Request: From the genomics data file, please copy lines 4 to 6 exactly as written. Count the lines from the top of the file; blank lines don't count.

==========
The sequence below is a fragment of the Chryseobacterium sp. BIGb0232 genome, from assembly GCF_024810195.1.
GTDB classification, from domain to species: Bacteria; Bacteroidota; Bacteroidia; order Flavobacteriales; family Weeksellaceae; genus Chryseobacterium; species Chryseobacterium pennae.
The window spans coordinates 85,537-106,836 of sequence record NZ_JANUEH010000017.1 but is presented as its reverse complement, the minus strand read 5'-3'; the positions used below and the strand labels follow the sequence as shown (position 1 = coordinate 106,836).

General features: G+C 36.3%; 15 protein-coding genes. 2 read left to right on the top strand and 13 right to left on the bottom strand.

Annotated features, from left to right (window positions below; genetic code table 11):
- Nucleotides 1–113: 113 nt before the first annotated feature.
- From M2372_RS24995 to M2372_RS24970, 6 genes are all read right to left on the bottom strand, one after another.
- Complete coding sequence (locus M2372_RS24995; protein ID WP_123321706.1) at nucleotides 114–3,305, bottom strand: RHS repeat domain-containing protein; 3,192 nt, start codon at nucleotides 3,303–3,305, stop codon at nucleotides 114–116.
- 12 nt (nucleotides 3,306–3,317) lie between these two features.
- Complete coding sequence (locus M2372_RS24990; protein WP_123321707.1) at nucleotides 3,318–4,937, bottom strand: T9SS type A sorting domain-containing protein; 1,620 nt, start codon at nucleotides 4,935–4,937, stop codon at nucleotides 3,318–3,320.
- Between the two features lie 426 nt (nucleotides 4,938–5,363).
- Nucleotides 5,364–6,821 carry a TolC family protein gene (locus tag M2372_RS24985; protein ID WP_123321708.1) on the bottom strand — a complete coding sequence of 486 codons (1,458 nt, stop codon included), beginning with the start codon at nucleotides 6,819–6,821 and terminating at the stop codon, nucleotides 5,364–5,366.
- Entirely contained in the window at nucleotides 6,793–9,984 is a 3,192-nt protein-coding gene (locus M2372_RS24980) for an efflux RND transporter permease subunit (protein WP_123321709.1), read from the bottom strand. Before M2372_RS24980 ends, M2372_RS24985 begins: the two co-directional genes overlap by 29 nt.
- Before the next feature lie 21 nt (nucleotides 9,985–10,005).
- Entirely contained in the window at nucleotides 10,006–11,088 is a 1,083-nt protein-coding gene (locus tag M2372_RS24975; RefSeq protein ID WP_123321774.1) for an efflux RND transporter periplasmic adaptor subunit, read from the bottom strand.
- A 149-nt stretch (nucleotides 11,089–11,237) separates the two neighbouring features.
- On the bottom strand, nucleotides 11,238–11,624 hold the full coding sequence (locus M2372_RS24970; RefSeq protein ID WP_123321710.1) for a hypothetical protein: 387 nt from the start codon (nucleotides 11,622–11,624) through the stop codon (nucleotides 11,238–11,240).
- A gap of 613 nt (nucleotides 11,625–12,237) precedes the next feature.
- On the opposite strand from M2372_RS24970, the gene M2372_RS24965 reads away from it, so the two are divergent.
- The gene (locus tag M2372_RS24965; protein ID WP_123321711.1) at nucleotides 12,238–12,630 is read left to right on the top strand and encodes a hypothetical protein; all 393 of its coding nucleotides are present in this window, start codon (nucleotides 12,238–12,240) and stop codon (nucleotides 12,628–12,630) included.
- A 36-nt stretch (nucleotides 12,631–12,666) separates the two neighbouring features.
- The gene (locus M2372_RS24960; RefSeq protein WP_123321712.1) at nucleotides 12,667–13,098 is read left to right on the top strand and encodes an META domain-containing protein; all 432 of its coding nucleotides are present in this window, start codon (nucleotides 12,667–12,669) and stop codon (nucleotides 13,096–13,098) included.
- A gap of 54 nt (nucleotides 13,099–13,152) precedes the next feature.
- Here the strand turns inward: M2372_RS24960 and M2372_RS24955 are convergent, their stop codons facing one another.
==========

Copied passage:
General features: G+C 36.3%; 15 protein-coding genes. 2 read left to right on the top strand and 13 right to left on the bottom strand.

Annotated features, from left to right (window positions below; genetic code table 11):
- Nucleotides 1–113: 113 nt before the first annotated feature.